Antony Bourne, global industry director at IFS, discusses remanufacturing and the move towards a circular economy.
I’ve spoken before about the importance of post-production services for manufacturers, to ensure they’re getting more out of every asset and better meeting customer demands.
What we’re now starting to see is manufacturers thinking about the way in which they’re manufacturing their products from the offset in order to better reuse the components used. This is based on the fact that landfill is becoming increasingly expensive, since it is a finite option, while customers and consumers are also becoming more aware of the products that they’re buying and want to feel better about their contribution to the global ecosystem.
This is being dubbed ‘the circular economy’ and legislation is currently being discussed in Europe to force manufacturers to adopt these processes sooner rather than later. This year the European Commission adopted the Communication “Towards a circular economy: a zero waste programme for Europe” to establish a common and coherent EU framework to promote the circular economy.
But what does this actually mean?
The European Commission’s aim for turning Europe into a more circular economy is to:
- boost recycling and prevent the loss of valuable materials;
- create jobs and economic growth;
- show how new business models, eco-design and industrial symbiosis can move us towards zero-waste;
- reduce greenhouse emissions and environmental impacts.
The Commission has also outlined new recycling targets across the EU, with the aim of creating 180,000 new jobs, while “making Europe more competitive and reducing demand for costly scarce resources.” You can find a detailed breakdown of the specific targets here – http://ec.europa.eu/environment/circular-economy/
Two ways in which manufacturers can, and already are, preparing for these targets are re-manufacturing and recycling:
Remanufacturing involves customers returning products to the original manufacturer, who will then disassemble it, clean it, repair it etc., and then reassemble it, providing the customer with a new warranty, all at a lower price than a brand new one.
This has also led to a change of thinking in the engineering and design departments to ensure that they can do this efficiently and effectively. This has led to the emergence of organisations such as the Cradle to Cradle Marketplace, which sells only Cradle to Cradle (C2C) certified products – in other words, products that have been designed with their entire lifecycle in mind. C2C-certified products go through rigorous tests for material health to ensure that they have no negative impact on humans or the environment and they are safe to be remanufactured as part of the lifecycle.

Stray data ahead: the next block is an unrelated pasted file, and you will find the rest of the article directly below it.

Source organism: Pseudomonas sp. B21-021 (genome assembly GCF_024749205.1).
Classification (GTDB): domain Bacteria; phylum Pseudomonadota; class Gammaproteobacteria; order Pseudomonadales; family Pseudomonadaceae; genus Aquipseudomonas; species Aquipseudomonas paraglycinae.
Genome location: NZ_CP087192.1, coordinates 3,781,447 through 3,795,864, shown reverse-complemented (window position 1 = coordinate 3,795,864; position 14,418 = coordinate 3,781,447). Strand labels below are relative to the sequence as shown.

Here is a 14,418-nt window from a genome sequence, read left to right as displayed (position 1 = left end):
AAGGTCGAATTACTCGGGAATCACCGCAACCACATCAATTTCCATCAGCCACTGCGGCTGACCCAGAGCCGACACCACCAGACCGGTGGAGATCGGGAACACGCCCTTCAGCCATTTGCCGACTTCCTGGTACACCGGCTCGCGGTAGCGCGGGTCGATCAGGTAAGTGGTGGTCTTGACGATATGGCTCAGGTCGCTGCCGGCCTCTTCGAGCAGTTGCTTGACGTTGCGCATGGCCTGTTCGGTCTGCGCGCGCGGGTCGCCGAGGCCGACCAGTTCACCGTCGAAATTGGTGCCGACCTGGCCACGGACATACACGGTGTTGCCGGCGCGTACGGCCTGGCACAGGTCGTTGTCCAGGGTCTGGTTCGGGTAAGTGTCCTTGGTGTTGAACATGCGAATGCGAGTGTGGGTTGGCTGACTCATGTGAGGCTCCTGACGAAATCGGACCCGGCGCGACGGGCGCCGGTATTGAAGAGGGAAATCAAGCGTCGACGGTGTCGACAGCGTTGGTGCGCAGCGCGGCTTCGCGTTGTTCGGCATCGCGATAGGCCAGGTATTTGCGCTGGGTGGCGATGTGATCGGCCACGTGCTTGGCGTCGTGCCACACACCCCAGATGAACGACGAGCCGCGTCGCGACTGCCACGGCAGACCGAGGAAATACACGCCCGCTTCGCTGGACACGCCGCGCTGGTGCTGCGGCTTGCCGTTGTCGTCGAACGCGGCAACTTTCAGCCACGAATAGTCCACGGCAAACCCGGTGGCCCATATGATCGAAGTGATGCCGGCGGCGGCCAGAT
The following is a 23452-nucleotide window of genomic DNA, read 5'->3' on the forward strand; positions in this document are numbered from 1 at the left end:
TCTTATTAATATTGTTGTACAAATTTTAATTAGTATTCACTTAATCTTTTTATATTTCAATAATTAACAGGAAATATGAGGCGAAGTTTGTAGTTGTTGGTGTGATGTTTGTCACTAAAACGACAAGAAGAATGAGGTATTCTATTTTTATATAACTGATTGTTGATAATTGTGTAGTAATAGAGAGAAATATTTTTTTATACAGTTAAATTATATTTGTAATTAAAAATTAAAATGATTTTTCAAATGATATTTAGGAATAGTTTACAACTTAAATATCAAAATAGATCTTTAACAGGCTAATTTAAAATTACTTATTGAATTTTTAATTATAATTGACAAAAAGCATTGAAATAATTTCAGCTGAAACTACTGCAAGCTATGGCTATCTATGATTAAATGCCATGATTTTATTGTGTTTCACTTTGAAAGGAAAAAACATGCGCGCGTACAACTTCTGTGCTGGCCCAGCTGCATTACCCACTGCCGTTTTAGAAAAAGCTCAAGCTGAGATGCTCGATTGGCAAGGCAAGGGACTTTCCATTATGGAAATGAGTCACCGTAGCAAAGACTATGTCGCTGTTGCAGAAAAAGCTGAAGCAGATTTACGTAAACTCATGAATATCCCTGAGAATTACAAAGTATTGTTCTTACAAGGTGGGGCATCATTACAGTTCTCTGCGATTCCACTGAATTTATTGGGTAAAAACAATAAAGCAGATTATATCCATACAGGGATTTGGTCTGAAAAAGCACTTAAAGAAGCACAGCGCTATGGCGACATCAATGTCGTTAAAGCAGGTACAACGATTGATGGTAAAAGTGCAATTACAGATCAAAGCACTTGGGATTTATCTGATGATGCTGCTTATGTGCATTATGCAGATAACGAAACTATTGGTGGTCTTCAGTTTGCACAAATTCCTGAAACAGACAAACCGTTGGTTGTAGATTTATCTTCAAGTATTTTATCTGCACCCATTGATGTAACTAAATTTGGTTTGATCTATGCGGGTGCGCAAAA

Caterpillar is actively promoting remanufacturing as part of its sustainability targets. Cat Reman, a leader in remanufacturing technologies and processes, returns products at the end of their lives to same-as-new condition and helps reduce owning and operating costs by providing its customers same-as-new quality at a fraction of the cost of a new part. This then helps reduce waste, lower greenhouse gas production and minimise the need for raw materials.
Manufacturers are also starting to design products with recycling in mind so that they can promote it to their customers and also better adhere to European Commission regulatory requirements.
This means that materials are being kept ‘in-service’ for longer rather than just being dumped in landfill. A great example of this is British Gypsum, which is offering a Plasterboard Recycling Partnership to reduce landfill waste and also help customers save money in the process.
As part of its 2020 Sustainability Ambition programme, Nestlé’s premium coffee brand Nespresso is also planning to increase recycling capacity for its aluminium capsules to 100% globally. Currently, 75% of customers worldwide can order recycling bags to return their aluminium capsules with new online coffee orders as a Nespresso Club Member or purchase from Nespresso stores.
In order for European manufacturers to prepare for this new circular economy, it’s important that sustainability is no longer considered an after-thought. It needs to be front of mind from the very moment a new product is designed and manufactured to ensure that any remanufacturing or recycling of the product is simple and has minimal disruption to the environment. This will also help them provide a better service to customers and gives them confidence that they are also contributing to a more sustainable industry.